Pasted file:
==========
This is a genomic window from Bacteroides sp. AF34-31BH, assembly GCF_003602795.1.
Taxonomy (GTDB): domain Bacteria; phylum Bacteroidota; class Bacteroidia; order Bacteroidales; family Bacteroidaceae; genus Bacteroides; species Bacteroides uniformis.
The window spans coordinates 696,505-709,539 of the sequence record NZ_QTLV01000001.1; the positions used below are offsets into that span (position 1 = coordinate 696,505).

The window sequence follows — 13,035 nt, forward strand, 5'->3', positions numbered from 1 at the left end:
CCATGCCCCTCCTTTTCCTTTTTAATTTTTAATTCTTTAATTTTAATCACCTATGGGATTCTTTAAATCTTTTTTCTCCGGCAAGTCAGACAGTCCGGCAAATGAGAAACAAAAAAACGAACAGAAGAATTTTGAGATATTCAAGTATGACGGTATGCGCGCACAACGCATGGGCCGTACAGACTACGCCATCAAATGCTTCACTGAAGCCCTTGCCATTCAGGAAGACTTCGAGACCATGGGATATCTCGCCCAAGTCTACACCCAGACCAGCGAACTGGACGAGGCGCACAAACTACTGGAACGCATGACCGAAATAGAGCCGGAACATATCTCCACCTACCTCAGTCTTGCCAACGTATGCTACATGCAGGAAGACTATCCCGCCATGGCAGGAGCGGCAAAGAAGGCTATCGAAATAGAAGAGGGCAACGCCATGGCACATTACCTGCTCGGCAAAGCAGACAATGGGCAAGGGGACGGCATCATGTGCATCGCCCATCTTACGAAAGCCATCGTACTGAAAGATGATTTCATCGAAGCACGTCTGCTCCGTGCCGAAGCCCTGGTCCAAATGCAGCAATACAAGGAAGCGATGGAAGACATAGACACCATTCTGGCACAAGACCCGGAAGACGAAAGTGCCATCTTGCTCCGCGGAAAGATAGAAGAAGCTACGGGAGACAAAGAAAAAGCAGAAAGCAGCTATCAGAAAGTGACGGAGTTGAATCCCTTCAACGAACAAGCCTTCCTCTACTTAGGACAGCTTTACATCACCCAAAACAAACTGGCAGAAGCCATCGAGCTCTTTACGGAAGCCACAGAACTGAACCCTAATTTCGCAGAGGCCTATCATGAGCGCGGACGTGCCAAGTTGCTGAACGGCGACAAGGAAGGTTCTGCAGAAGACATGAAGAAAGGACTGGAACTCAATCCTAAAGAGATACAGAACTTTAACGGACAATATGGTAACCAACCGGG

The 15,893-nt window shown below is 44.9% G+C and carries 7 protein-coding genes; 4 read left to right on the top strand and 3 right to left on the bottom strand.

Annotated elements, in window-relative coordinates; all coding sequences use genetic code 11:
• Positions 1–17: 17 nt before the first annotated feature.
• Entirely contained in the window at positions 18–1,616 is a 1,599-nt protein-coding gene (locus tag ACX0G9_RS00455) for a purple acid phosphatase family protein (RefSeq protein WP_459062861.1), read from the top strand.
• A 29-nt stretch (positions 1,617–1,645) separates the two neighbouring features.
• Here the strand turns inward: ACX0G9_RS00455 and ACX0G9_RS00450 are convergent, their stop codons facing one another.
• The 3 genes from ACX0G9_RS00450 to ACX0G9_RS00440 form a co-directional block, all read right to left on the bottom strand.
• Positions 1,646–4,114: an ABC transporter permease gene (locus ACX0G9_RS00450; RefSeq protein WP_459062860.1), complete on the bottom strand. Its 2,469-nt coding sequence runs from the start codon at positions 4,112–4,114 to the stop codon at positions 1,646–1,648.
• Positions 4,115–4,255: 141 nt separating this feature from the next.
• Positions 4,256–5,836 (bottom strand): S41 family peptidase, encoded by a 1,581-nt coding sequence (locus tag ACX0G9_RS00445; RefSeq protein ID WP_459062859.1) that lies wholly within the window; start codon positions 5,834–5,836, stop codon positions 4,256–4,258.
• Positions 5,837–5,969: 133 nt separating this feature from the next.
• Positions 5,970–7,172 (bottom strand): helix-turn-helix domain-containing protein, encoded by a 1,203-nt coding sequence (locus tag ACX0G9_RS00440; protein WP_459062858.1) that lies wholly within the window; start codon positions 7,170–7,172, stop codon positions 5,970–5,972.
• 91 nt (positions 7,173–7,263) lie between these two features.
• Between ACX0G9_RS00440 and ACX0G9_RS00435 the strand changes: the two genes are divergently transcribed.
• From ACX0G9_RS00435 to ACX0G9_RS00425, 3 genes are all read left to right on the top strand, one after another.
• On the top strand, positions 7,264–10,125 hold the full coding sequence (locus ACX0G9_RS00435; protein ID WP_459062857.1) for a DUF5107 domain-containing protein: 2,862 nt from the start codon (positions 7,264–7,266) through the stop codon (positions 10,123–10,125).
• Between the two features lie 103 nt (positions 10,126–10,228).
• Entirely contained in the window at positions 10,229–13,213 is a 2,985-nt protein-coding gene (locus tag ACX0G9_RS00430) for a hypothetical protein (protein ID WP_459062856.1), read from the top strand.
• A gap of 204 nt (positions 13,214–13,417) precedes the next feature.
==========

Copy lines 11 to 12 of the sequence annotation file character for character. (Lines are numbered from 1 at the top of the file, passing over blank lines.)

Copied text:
• Here the strand turns inward: ACX0G9_RS00455 and ACX0G9_RS00450 are convergent, their stop codons facing one another.
• The 3 genes from ACX0G9_RS00450 to ACX0G9_RS00440 form a co-directional block, all read right to left on the bottom strand.